Fr Kevin Hegarty
Seventy-five years ago next week the weather forecast from Blacksod, the most westerly point of Mayo, determined the timetable for the D-Day invasion of Normandy. Initially planned for June 5, 1944, D-Day was postponed for a day because of the information that came from Blacksod.
Called officially ‘Operation overlord’ D-Day had been organised under the leadership of General Dwight Eisenhower, who later served two terms as US president.
‘Operation Overlord’ envisaged the landing of 175,000 troops on French soil, accompanied by 5,000 ships and 11,000 aircraft. Its purpose was to end the German occupation of France as a prelude to the eventual defeat of Adolf Hitler.
The D-Day plan depended on favourable weather conditions. Rough seas could delay the landing of ships carrying troops. Low cloud and poor visibility presented another threat since the landings depended on the Allied air forces being able to knock out German coastal batteries and defensive positions.
Captain James Stagg had the responsibility of providing accurate weather information to Eisenhower and his fellow generals. He was the leading metereologist in Britain. He shared the task with an American, Colonel Donald Norton Yates, with whom he had an uneasy relationship.
Since April of that year, Stagg had been providing three-day weather forecasts on the Mondays. These were checked against reality later in the week.
In drawing up his forecasts, he was hampered by a lack of information. As most of the Northern Hemisphere was at war, he had to rely on forecasts from Britain, Spain, Portugal, Ireland, Iceland and Greenland. According to Brendan McWilliams in his ‘Weather Eye’ column in The Irish Times, ‘most of mainland Europe and the Atlantic Ocean, comprised one vast meteorological blank’.
During the month of May 1944 England experienced a heatwave. By the beginning of June there were indications that the weather was about to change as some deep depressions were forming over the North Atlantic. Stagg and Yates disagreed about the relevance of the new data for the impending French invasion. When Stagg told Eisenhower’s assistant Major General Harold Bull of the difference of opinion, Bull exploded, “For heaven’s sake, Stagg, get it sorted out by tomorrow morning before you came to the Supreme Commanders Conference. General Eisenhower is a very worried man.”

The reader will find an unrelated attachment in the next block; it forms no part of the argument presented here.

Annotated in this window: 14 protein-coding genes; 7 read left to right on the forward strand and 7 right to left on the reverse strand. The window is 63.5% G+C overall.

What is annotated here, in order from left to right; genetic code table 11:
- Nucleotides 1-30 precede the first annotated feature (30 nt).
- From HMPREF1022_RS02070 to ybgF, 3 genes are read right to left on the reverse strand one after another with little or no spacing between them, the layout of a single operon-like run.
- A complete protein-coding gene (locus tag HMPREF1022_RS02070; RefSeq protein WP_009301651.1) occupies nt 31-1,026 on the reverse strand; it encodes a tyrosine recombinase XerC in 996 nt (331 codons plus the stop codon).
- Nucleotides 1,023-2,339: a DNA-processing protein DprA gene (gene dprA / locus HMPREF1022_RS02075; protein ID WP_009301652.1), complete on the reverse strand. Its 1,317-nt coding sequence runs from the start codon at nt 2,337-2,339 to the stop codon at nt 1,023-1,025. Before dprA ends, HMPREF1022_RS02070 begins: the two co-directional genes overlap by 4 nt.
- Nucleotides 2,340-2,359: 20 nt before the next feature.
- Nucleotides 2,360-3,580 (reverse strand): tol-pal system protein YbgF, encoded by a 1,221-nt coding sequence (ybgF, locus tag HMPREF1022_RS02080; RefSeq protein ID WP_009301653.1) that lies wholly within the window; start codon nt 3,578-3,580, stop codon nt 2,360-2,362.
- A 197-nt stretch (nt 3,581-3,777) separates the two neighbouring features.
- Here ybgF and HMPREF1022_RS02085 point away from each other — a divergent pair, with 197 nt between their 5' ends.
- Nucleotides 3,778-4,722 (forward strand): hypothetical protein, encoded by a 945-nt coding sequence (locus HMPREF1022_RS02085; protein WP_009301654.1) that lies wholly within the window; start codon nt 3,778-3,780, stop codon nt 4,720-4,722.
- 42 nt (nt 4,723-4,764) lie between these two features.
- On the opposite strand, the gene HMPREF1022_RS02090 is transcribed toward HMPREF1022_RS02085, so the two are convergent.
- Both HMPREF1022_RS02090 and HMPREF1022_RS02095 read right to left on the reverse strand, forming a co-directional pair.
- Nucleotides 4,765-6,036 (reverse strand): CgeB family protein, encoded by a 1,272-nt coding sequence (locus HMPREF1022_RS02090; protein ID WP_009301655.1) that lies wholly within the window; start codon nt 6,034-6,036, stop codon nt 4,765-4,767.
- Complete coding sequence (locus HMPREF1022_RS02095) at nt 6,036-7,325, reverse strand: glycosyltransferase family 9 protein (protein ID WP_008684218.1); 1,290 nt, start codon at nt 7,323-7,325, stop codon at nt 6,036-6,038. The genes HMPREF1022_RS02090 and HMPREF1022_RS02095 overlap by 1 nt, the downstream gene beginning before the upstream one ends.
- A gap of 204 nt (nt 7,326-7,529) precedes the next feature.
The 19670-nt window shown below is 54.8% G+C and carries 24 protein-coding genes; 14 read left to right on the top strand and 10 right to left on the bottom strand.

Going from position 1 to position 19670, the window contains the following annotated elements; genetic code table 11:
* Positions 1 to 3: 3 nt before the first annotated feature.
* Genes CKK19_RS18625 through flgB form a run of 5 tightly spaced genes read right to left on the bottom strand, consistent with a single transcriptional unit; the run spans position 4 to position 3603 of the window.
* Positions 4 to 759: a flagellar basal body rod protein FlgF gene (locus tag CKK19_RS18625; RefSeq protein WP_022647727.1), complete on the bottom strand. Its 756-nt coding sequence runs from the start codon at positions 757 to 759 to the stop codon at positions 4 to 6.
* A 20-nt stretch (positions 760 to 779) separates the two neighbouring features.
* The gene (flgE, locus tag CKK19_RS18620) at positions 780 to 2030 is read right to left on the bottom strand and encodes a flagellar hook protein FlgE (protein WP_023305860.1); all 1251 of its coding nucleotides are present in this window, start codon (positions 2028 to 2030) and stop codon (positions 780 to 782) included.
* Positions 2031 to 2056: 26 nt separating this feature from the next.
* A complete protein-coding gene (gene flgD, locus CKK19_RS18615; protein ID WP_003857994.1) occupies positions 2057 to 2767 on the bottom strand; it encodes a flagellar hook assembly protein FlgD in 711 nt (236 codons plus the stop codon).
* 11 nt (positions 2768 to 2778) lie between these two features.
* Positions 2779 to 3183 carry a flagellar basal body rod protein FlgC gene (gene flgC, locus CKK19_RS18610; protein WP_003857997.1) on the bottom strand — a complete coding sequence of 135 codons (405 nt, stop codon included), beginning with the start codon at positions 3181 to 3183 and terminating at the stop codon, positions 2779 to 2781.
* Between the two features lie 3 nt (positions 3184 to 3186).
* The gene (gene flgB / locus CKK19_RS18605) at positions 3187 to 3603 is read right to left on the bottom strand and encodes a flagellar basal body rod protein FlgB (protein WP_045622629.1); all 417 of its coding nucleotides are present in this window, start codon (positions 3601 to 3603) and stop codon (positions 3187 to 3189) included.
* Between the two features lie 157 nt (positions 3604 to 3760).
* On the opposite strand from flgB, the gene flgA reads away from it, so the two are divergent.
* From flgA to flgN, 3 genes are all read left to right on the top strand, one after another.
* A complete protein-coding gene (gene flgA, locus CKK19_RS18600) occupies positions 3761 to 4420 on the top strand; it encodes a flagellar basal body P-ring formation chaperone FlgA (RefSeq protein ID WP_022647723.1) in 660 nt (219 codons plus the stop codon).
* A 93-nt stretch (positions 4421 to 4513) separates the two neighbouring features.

On Friday, June 27, Stagg and Yates met with Eisenhower and his team to give their forecast for June 5. Stagg later wrote of his feelings about that meeting: “Had it not been fraught with such potential tragedy, the whole business was ridiculous. In less that half an hour I was expected to present to General Eisenhower an agreed forecast for the next five days which covered the time of launching of the greatest military operation ever mounted; no two of the expert participants in the discussion could agree on the likely weather for the next 24 hours.”
The meeting ended by postponing a decision on whether or not the invasion would take place on June 5.
Meanwhile, utterly unaware of the nervous discussion in Portsmouth, in the quiet seaside village of Blacksod, Ted Sweeney, the local lighthouse keeper, sent his weather report to the Dublin Met Office, as was his daily practice. His report included the information that the barometer was falling rapidly and that heavy rain and strong winds were to be expected. Though Ireland was neutral in World War II, the Dublin Met Office continued to share information with its British counterparts.
When Stagg heard the news from Blacksod and had it confirmed by phone, he had the definitive meteorological information that he had been looking for. It was the final piece of the weather jigsaw. If the invasion went ahead on June 5 a cold front was likely to be over the battle area bring rain and wind. Armed with this information he convinced Eisenhower to postpone the plan. Conditions improved quickly allowing the invasion to proceed the next day, June 6. It proved successful and was the beginning of the end of the war.